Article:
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A Site Selection Web Exclusive, June 2012
WEB Exclusive story

A New Business Neighborhood

Three Latin American locations have a rare combination of international air service,
adjacent higher education resources and available sites – a powerful
combination for the right site selector.

The University of Texas at Austin building, housed inside the PIIT Monterrey Park. UT-Austin has begun teaching in both Monterrey and Guatemala.

Sites adjacent to airports have an inherent logistics advantage, and sites near a university offer research and future work-force potential. What if a site were situated near both? Universities near airports are becoming increasingly important around the world. They can serve as regional training centers for companies requiring space and instructional resources in a territory accessible by air in a few hours. Students and faculty can play key roles on the training side and in tailoring curricula for industry sector participants contemplating a site nearby. Companies also benefit from access to remote operations and ease of meetings with incoming personnel. Universities in such locations may even see heightened research funding as collaboration with area companies ramps up and new enterprises locate in the vicinity specifically to take advantage of the airport-higher education synergy.

Three such locations already exist in Latin America, which are accessible to the United States in just a few hours by air. Monterrey (Mexico), Guatemala and Panama each have at least two institutions of higher learning located literally across the street from their international airports. And there is available land for business and industry.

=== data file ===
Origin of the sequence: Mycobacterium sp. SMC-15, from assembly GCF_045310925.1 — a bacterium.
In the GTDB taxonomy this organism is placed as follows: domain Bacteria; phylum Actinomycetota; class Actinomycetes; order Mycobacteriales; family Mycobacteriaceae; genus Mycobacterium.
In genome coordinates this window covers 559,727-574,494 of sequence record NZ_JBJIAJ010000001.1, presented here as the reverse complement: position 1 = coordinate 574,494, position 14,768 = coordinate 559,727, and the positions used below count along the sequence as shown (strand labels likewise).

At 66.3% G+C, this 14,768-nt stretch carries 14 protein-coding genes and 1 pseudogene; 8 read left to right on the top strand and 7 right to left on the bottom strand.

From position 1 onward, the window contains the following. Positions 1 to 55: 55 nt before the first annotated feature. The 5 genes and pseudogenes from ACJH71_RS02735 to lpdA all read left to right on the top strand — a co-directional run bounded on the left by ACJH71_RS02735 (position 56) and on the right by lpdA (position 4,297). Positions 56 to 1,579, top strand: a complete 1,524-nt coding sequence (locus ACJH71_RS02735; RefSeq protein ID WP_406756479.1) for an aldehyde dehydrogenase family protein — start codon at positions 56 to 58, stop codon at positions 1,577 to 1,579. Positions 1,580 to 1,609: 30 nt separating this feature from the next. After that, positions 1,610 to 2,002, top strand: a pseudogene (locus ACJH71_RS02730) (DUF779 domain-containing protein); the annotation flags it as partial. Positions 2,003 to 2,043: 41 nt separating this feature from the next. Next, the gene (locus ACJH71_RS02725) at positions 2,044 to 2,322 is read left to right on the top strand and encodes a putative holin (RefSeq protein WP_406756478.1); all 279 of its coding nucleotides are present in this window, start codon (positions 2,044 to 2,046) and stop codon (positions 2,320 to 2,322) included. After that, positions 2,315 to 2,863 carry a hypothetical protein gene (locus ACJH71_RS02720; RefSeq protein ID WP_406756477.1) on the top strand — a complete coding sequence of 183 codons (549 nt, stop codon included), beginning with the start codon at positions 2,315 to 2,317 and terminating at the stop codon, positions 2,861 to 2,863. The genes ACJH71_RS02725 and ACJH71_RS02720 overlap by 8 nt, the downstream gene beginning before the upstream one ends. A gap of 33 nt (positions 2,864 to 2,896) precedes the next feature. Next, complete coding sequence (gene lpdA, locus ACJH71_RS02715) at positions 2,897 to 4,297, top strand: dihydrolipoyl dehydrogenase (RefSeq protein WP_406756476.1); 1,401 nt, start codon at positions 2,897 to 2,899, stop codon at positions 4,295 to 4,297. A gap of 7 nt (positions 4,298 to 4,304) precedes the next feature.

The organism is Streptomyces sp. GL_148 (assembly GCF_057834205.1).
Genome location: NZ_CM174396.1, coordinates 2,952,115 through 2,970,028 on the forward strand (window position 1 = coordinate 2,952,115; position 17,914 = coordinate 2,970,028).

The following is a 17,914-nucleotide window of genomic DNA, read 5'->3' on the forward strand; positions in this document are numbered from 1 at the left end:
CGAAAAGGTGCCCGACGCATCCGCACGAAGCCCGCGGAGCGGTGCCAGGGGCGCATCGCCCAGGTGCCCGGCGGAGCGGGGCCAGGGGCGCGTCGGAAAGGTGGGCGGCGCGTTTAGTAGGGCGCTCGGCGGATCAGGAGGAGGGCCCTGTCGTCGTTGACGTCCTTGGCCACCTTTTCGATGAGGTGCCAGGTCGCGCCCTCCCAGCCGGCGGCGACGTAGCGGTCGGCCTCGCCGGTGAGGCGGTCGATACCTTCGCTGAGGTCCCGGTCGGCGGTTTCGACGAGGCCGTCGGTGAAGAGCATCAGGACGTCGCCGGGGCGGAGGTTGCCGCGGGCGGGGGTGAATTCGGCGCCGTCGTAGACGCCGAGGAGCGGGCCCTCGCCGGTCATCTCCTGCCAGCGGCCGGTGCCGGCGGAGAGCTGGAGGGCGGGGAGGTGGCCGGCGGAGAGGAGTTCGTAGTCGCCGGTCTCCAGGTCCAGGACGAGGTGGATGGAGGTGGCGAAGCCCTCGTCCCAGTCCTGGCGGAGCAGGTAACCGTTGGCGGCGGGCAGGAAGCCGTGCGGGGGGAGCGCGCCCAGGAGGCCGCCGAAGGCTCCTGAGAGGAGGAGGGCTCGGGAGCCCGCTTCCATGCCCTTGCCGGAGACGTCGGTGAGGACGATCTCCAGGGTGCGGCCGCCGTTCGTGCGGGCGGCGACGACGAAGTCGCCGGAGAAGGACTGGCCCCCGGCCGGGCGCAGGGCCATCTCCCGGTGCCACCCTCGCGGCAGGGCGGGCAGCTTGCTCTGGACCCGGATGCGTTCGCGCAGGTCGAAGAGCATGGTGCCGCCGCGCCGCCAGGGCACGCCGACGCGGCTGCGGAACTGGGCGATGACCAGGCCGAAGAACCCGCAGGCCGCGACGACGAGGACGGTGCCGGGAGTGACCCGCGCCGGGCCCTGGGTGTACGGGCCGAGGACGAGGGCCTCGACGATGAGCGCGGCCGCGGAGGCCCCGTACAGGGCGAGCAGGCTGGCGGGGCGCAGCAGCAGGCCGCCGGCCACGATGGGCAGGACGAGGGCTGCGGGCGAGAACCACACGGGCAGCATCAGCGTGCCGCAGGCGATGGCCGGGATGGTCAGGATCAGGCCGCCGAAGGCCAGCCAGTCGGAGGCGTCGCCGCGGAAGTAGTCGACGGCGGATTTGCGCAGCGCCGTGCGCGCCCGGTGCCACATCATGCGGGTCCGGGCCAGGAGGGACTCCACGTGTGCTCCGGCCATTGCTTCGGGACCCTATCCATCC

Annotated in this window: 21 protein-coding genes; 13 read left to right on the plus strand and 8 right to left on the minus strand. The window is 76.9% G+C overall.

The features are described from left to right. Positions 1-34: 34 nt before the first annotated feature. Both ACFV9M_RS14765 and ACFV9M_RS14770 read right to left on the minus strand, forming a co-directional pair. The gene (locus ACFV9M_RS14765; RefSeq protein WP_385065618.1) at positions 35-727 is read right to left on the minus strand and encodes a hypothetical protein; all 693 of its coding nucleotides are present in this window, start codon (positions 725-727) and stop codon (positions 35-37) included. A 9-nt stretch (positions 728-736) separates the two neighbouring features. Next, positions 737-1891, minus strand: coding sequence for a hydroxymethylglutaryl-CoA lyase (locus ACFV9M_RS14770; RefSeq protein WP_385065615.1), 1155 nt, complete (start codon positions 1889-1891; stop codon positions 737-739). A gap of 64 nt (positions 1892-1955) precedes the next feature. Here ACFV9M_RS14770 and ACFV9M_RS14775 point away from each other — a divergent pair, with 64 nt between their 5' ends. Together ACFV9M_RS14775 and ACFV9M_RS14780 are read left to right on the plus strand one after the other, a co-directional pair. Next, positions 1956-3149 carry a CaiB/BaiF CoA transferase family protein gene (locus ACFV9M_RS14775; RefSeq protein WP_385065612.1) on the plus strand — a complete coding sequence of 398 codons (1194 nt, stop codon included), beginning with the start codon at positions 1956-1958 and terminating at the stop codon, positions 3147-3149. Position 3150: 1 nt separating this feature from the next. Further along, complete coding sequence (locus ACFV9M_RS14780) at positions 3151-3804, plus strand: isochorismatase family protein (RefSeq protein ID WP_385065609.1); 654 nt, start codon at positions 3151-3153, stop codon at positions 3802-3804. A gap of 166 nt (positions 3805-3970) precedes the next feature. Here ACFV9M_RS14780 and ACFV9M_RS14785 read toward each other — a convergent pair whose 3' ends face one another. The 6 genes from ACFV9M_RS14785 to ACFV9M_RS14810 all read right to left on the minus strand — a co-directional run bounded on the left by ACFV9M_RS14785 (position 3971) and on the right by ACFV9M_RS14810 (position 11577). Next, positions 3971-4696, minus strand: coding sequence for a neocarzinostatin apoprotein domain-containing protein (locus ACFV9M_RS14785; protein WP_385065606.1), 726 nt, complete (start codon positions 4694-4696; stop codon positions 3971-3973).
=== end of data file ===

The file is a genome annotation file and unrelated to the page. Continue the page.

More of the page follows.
The question is: Are these locations realizing their potential? The short answer is no. In all three cases, there is no clear plan yet that integrates the airport's development to the educational institutions' plans, or to an overall area economic development strategy. But the opportunity is there for the firms and developers that invest in these areas and work individually to make the most of the access to the educational component and the proximity to international air connectivity.

Location (airport)

Educational Institutions

Monterrey (MTY)

UT-Austin, Monterrey Tec, UANL, UNAM, among others

Guatemala (GUA)

UNIS (Private) and USAC (Public-90,000 students)

Panama (PTY)

UTP (Technological University) and INADEH (training)